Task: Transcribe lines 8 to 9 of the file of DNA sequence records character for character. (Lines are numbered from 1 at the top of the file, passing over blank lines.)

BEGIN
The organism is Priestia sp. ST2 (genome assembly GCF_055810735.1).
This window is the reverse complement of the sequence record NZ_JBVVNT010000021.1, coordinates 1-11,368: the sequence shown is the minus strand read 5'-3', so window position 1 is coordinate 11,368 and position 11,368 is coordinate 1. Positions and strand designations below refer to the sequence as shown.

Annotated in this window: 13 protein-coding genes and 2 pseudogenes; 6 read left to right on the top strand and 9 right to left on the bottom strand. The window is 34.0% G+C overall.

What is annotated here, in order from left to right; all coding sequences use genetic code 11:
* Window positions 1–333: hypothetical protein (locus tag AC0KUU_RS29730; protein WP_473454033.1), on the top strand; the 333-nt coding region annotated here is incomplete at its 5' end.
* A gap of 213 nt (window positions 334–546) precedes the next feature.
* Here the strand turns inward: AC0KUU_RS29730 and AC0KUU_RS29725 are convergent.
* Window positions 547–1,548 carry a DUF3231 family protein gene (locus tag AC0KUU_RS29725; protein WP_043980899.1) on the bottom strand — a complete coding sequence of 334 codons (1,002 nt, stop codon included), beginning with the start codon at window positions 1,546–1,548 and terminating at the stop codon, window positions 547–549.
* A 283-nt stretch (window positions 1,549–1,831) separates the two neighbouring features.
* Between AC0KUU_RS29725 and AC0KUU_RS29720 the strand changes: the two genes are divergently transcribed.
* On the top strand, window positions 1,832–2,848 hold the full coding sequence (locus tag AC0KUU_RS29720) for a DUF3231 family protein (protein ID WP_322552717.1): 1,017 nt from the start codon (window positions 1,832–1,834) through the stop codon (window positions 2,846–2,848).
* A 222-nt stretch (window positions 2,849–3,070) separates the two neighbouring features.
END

* Window positions 547–1,548 carry a DUF3231 family protein gene (locus tag AC0KUU_RS29725; protein WP_043980899.1) on the bottom strand — a complete coding sequence of 334 codons (1,002 nt, stop codon included), beginning with the start codon at window positions 1,546–1,548 and terminating at the stop codon, window positions 547–549.
* A 283-nt stretch (window positions 1,549–1,831) separates the two neighbouring features.